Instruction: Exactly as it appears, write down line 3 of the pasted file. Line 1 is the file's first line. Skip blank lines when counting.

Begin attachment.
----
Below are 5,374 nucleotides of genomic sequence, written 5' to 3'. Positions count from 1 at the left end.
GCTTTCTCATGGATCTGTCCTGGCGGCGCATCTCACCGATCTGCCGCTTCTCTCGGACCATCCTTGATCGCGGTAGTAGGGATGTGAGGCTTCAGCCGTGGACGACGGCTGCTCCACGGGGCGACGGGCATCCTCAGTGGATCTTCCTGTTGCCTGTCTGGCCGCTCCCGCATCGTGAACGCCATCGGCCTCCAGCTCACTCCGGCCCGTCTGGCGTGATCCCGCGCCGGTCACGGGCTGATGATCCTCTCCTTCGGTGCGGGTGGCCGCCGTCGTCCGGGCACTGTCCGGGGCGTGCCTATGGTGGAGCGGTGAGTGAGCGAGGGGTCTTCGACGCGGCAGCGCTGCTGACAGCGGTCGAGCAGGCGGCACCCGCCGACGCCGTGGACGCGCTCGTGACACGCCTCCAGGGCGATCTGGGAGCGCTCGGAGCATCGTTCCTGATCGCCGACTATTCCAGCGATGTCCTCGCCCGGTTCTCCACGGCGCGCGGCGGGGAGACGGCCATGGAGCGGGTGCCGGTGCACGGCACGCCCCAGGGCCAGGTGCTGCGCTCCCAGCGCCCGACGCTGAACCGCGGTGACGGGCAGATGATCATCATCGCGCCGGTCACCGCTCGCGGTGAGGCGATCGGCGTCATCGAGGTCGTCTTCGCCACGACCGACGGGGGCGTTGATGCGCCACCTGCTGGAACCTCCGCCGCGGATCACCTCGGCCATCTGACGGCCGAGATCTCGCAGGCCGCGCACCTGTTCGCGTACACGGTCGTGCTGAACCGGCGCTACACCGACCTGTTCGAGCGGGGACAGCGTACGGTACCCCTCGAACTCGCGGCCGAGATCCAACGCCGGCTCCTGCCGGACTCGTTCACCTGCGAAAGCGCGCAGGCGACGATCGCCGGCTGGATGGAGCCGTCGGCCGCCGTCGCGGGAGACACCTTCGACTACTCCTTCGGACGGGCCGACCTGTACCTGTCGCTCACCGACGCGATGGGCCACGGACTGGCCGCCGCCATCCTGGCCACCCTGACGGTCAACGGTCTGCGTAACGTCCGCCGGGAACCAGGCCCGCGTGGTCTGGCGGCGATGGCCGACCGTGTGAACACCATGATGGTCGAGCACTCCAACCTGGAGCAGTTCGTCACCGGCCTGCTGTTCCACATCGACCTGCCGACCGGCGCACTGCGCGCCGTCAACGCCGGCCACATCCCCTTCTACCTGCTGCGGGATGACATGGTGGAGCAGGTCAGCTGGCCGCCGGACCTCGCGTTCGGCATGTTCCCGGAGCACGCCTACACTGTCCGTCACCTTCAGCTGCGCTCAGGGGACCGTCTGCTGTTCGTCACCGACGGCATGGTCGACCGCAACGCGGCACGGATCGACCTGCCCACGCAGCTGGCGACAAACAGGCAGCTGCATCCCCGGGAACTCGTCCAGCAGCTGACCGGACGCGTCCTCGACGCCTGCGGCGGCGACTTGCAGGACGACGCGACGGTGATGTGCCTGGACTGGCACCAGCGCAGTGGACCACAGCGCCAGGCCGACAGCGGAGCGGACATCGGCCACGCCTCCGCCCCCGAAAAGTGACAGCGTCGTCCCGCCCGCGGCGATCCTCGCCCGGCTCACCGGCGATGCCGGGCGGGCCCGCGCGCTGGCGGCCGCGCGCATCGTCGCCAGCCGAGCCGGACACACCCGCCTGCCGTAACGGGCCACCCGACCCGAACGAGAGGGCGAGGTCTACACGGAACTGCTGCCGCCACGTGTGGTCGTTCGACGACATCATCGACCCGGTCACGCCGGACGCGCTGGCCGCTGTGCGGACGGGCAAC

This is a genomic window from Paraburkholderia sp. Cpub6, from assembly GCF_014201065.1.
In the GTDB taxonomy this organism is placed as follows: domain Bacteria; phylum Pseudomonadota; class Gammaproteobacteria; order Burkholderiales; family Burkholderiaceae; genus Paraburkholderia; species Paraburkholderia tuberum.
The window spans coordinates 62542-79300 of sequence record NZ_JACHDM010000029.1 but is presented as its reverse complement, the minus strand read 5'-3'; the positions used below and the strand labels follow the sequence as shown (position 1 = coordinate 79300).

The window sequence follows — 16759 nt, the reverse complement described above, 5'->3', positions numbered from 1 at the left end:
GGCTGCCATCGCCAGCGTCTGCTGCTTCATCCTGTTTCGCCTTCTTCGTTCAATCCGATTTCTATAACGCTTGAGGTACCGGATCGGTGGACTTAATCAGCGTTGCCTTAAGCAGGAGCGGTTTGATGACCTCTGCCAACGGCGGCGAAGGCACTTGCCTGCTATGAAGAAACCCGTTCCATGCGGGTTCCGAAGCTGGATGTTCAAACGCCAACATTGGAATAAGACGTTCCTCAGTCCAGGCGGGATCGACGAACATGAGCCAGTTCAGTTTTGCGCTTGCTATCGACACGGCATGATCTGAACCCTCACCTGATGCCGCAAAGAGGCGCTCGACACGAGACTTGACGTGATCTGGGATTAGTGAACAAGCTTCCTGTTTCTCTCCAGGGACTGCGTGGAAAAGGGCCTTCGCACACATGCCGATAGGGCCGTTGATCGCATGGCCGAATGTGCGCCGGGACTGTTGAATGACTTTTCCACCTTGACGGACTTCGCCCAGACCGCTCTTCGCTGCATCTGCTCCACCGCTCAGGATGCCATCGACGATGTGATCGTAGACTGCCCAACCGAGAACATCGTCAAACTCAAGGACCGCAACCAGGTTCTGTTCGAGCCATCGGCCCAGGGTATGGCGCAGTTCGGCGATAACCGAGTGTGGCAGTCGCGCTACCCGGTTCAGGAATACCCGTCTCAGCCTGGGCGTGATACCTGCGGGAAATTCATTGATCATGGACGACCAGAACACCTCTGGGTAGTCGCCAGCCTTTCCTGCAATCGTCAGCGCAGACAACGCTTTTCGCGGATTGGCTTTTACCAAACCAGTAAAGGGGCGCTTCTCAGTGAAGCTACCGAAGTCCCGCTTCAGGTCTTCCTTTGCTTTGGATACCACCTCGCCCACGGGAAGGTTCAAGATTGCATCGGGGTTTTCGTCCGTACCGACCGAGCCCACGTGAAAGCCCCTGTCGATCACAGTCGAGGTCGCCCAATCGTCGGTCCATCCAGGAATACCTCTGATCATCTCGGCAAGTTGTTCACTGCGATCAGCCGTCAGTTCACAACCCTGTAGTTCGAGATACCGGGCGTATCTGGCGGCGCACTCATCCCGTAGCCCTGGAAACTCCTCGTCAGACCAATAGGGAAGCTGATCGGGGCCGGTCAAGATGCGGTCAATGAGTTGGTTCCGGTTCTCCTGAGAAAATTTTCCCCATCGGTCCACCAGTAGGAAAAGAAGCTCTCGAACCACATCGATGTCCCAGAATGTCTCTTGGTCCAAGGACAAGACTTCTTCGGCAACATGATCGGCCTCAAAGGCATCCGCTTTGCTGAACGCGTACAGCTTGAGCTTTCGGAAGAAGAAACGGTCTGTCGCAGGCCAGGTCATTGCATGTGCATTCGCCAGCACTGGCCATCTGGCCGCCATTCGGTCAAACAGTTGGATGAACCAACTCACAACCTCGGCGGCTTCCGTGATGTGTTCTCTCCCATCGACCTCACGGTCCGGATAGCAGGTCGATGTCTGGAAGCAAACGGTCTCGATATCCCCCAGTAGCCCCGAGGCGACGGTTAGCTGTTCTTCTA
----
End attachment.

This is a genomic window from Paraburkholderia sp. Cpub6, from assembly GCF_014201065.1.